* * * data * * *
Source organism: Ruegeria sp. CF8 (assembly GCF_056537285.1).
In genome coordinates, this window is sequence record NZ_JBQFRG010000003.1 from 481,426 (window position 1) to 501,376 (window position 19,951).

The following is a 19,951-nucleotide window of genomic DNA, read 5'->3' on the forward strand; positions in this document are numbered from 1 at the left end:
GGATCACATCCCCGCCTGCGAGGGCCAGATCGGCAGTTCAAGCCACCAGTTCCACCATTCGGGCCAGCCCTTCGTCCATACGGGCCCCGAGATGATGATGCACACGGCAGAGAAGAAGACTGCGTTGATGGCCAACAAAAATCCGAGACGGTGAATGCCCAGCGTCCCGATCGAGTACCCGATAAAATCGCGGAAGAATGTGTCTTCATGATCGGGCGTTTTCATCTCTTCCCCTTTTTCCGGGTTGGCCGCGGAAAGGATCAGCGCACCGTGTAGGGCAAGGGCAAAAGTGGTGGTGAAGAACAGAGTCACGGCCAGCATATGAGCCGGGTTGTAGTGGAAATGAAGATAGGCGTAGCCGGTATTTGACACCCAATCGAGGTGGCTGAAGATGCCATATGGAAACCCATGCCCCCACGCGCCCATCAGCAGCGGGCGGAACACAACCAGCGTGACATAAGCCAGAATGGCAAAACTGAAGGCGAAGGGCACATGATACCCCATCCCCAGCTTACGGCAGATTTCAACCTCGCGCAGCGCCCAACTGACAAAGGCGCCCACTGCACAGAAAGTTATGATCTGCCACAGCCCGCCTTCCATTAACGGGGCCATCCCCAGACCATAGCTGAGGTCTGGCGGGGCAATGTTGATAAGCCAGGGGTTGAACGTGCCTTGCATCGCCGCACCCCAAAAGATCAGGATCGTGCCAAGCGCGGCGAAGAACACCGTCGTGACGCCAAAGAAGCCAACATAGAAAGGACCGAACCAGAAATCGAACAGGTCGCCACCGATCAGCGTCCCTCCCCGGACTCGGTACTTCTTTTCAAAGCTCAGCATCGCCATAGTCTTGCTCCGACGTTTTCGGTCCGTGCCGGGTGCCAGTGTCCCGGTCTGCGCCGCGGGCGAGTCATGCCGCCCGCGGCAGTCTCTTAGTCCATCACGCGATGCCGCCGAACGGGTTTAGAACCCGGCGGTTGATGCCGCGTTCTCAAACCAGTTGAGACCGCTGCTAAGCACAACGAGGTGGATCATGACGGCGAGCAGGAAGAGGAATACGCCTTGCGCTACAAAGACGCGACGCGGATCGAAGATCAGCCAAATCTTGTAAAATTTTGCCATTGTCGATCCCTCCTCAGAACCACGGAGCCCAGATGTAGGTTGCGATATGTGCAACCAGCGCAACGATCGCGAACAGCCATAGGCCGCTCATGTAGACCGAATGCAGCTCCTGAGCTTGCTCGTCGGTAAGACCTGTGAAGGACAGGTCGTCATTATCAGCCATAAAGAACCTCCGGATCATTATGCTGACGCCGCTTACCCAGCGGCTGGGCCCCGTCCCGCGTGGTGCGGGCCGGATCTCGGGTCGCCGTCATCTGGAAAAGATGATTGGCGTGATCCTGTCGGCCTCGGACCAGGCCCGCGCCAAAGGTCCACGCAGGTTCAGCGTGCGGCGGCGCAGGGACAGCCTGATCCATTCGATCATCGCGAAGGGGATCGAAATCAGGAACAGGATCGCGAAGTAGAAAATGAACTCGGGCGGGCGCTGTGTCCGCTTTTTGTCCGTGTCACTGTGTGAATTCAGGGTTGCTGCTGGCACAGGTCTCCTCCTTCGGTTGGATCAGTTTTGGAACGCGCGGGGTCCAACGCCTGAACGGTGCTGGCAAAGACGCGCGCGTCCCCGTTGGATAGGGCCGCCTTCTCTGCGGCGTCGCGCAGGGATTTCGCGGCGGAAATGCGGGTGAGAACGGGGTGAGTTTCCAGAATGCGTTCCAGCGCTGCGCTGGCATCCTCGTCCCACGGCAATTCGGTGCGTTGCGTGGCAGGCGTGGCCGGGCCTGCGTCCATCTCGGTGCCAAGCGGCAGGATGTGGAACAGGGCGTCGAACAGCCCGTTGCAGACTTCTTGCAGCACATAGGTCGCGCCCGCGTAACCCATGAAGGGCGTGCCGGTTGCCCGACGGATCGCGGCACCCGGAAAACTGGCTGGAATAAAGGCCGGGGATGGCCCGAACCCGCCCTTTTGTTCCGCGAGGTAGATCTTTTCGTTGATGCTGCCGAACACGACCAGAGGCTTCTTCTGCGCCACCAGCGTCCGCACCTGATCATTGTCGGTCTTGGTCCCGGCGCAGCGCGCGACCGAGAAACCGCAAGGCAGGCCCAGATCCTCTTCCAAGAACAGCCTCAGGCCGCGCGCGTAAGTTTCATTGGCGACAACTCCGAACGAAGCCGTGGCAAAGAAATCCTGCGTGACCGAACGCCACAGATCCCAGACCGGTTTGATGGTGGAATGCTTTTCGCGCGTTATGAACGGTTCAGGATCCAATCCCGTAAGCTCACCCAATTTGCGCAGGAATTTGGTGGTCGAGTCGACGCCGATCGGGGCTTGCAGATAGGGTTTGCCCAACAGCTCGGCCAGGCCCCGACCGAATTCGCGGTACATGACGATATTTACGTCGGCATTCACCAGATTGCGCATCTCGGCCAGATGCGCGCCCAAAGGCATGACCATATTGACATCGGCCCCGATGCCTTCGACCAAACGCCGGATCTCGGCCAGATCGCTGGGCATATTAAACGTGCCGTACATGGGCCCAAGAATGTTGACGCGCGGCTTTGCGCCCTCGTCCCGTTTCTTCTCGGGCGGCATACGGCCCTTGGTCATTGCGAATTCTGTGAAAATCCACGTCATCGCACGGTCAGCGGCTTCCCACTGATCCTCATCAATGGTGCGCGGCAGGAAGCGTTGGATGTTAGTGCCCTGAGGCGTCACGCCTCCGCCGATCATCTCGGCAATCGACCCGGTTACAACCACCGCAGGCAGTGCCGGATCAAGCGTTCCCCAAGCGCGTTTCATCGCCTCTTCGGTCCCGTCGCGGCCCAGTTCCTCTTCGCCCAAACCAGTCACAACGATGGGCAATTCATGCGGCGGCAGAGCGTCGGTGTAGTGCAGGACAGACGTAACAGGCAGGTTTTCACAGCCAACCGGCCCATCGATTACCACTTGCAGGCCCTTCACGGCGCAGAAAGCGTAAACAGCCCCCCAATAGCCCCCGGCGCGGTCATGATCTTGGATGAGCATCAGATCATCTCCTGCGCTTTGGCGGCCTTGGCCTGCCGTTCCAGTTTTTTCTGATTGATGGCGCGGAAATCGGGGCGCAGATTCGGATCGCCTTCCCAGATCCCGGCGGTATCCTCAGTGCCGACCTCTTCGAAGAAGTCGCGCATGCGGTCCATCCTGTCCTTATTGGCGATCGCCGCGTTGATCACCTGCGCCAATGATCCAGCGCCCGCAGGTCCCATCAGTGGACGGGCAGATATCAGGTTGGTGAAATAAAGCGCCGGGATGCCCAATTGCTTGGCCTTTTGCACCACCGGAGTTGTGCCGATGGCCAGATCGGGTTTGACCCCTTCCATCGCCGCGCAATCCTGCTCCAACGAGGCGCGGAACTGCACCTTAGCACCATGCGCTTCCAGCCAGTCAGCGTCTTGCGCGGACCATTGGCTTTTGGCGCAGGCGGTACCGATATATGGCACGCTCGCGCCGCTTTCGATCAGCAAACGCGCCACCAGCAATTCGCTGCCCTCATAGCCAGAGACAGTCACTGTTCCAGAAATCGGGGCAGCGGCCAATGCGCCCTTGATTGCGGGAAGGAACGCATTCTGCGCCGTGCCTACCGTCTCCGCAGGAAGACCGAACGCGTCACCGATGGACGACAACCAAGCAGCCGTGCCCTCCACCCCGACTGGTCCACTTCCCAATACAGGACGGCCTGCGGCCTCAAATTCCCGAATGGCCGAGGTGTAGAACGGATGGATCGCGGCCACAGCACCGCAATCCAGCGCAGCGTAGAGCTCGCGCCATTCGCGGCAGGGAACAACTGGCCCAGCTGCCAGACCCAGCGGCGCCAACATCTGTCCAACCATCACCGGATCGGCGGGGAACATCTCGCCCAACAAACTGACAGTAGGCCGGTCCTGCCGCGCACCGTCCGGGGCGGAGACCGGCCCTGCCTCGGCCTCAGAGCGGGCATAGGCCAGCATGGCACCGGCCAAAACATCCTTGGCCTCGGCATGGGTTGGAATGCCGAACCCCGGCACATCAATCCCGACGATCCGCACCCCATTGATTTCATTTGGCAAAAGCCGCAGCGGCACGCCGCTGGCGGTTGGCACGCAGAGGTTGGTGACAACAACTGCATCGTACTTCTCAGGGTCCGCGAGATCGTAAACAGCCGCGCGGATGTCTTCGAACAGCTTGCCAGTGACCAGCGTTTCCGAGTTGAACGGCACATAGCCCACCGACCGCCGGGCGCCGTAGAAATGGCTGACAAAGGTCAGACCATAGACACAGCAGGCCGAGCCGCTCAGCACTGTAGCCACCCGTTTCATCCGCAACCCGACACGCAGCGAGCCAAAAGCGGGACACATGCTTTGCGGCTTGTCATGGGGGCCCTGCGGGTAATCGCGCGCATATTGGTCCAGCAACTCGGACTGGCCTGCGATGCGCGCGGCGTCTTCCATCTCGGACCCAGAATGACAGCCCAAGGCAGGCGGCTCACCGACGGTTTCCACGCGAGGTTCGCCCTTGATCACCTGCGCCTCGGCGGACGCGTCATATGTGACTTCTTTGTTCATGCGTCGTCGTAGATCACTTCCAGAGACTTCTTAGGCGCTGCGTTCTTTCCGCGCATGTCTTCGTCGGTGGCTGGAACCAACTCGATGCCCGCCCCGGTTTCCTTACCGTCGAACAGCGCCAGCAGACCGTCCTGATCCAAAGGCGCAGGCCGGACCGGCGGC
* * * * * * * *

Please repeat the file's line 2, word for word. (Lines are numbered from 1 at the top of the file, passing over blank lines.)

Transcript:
In genome coordinates, this window is sequence record NZ_JBQFRG010000003.1 from 481,426 (window position 1) to 501,376 (window position 19,951).